Anticipated higher capital outlays on non-residential construction assets are driving an expected third consecutive year of growth in capital spending, according to Statistics Canada. The Capital and Repair Expenditures Survey1, released Feb. 28, reported that capital expenditures on non-residential construction and machinery and equipment (M&E) are expected to rise 2.5 per cent to $252.1 billion in 2019. This follows increases also of 2.5 per cent in 2018, and 4.3 per cent in 2017.
Anticipated capital outlays on construction assets, excluding housing, is expected to be up 3.2 per cent in 2019 to $164.3 billion. Higher M&E spending: 1.2 per cent to $87.7 billion in 2019, is also forecasted.
Growth in capital expenditures on privately held non-residential tangible assets is expected to accelerate by 2.8 per cent in 2019, after two years of moderate increases (+0.7 per cent in 2018 and +1.4 per cent in 2017). In 2019, 12 out of 20 industrial sectors plan to increase capital expenditures, though this is down compared with 13 sectors in 2018 and 15 sectors in 2017.
Transportation, warehousing could hit record
Spending on non-residential tangible transportation and warehousing sector assets is expected to accelerate in 2019 by 12.6 per cent, which, if realized, could reach an unprecedented $35.6 billion in investments. The sector had grown by 9.1 per cent in 2018 to $31.6 billion, driven by pipeline, rail, transit and ground transportation and by transportation support activities.
Both private and public organizations reported increased spending intentions. While the largest contributor is a 19.6 per cent (+$1.7 billion to $10.4 billion) anticipated rise in transit and ground passenger transportation, increased capital spending is anticipated across almost all transportation subsectors. For example, investments intentions for transportation support activities are expected to grow by 22.6 per cent to $4.1 billion.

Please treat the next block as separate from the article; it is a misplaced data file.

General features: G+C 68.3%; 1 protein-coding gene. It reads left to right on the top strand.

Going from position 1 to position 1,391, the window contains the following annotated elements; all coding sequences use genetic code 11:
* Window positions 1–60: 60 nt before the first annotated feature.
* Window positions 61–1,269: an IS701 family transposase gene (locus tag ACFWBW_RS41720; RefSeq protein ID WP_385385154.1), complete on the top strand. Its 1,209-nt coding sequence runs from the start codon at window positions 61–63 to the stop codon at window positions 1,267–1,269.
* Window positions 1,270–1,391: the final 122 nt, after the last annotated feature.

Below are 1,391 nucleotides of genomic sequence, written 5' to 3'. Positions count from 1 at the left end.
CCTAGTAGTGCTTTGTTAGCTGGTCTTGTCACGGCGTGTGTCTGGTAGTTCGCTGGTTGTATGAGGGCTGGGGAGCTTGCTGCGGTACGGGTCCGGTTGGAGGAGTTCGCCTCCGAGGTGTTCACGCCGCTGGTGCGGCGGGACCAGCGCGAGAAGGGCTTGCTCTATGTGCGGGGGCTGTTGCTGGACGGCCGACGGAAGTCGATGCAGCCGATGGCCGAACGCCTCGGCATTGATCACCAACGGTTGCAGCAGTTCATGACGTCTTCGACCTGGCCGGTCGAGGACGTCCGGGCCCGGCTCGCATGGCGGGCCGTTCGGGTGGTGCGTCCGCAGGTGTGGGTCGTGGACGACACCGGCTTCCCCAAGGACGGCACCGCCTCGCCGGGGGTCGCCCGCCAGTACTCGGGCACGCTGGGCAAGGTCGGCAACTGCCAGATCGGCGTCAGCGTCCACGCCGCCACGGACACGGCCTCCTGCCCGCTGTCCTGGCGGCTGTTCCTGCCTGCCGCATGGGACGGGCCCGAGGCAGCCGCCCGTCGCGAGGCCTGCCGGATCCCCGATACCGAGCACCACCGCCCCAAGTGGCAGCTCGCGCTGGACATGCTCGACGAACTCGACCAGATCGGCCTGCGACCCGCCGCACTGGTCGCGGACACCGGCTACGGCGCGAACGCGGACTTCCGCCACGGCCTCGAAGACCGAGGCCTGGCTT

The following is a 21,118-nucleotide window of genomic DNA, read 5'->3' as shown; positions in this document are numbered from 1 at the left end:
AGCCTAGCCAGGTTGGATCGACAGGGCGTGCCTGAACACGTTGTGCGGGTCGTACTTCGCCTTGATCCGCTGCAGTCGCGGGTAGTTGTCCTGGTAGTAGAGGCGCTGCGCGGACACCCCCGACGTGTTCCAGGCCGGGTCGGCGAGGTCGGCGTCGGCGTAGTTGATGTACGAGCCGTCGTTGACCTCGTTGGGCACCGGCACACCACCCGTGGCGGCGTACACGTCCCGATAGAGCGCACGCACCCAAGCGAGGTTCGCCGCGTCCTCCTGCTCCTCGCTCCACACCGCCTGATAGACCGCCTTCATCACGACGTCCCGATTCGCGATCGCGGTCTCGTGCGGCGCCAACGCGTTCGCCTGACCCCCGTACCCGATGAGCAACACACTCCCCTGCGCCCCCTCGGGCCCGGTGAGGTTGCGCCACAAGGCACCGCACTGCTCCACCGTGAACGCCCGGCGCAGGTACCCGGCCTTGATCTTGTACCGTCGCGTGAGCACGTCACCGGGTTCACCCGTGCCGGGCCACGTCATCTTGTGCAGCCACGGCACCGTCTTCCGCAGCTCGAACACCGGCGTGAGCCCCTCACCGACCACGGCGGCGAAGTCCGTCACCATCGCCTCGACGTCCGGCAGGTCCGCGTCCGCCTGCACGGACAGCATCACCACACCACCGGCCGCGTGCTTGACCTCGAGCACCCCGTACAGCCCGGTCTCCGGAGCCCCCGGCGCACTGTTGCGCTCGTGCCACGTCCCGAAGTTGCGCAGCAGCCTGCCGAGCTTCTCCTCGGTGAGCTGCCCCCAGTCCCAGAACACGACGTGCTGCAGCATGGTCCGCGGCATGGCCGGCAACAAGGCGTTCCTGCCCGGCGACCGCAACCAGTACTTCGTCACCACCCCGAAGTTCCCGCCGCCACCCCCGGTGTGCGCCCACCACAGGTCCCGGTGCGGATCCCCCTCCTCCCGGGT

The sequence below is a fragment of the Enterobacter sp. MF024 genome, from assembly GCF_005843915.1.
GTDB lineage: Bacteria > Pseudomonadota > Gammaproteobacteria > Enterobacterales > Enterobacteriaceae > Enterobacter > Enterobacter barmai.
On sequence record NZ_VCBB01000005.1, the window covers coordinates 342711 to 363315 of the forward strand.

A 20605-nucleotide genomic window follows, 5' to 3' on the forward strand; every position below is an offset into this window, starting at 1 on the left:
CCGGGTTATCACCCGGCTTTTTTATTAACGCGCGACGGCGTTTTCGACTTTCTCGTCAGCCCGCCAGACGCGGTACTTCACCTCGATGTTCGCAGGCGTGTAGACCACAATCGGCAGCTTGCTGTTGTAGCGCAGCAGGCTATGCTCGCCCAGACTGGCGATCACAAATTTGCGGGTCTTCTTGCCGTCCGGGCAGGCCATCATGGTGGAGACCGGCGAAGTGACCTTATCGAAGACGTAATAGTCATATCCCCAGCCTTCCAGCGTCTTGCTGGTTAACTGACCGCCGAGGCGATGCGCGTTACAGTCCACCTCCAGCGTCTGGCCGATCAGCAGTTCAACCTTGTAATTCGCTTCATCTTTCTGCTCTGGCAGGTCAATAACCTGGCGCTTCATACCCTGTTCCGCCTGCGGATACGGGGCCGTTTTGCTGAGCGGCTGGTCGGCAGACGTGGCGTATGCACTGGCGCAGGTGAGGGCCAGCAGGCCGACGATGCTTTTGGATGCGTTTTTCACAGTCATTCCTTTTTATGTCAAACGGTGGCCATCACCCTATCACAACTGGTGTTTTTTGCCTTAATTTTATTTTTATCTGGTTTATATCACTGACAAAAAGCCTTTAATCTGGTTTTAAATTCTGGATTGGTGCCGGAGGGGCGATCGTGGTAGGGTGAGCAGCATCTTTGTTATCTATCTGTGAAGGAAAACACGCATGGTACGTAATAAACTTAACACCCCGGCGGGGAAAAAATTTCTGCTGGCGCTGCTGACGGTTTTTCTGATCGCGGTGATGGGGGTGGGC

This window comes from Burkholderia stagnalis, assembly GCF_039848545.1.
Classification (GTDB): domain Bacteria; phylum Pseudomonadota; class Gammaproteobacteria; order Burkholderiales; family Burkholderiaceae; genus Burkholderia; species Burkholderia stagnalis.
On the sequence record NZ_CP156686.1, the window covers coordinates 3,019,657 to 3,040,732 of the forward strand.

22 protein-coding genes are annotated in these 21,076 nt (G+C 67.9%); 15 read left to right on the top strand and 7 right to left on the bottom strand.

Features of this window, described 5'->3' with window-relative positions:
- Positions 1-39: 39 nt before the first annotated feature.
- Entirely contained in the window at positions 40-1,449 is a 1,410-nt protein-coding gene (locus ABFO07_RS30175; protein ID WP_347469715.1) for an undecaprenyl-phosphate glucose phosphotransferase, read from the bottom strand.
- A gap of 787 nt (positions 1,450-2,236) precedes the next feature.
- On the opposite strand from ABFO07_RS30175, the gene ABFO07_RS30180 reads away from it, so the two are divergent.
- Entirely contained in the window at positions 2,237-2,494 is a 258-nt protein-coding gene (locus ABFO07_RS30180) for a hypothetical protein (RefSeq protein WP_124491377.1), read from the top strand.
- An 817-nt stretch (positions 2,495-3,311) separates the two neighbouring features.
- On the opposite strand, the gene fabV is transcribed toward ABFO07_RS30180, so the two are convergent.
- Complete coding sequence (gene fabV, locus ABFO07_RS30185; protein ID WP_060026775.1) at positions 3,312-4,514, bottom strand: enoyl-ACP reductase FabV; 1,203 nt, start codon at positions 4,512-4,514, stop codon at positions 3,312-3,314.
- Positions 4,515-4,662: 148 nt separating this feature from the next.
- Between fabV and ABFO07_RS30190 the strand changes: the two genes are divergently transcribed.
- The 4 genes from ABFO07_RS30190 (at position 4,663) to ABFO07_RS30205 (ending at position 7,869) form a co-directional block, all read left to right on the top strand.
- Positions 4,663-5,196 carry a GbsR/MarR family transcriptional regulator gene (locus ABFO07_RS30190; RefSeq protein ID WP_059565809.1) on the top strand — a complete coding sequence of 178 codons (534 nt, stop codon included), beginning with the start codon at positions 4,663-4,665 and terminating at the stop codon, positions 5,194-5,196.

Meanwhile capital expenditures in the utilities sector are anticipated to increase 4.2 per cent to $28.9 billion, resulting from increased water, sewage and other systems subsector investments (+23.7 per cent to $6.2 billion). On the other hand, intended spending in electric power generation, transmission and distribution is down slightly (-0.8 per cent to $20.3 billion), following a 14.1 per cent decline in 2018 due to the completion of major projects.
Mining, quarrying spending to rise
The mining, quarrying, and oil and gas extraction sector is still expected to be the top sector in 2019 in terms of capital expenditures. It is anticipated to rise from $47.6 billion in 2018 to $48.2 billion, though capital spending has declined significantly from the record levels achieved in 2014.
The growth is primarily due to increased mining and quarrying (except oil and gas) spending intentions in Saskatchewan, said Statistics Canada. Oil and gas extraction subsector capital spending is expected to remain stable at $36.7 billion in 2019, following an 8.8 per cent decrease in 2018. The completion of several large projects in the non-conventional oil extraction industry caused the decline in 2018.
Manufacturers anticipate a 4.9% increase in capital spending in 2019 to $19.1 billion. Out of 21 manufacturing subsectors, 17 reported an expected increase for 2019. In the Fall Economic Statement 2018, the federal government introduced the Accelerated Investment Incentive to encourage business investment. Eligible manufacturing and processing equipment acquired after November 20, 2018, will be eligible for a full tax write-off the year it is put in use in the business. Increased spending intentions by chemical manufacturers in Alberta (+$992 million to $2.1 billion) more than offset declines in transportation equipment manufacturing (-$841 million to $2.6 billion), primarily in Ontario and Quebec.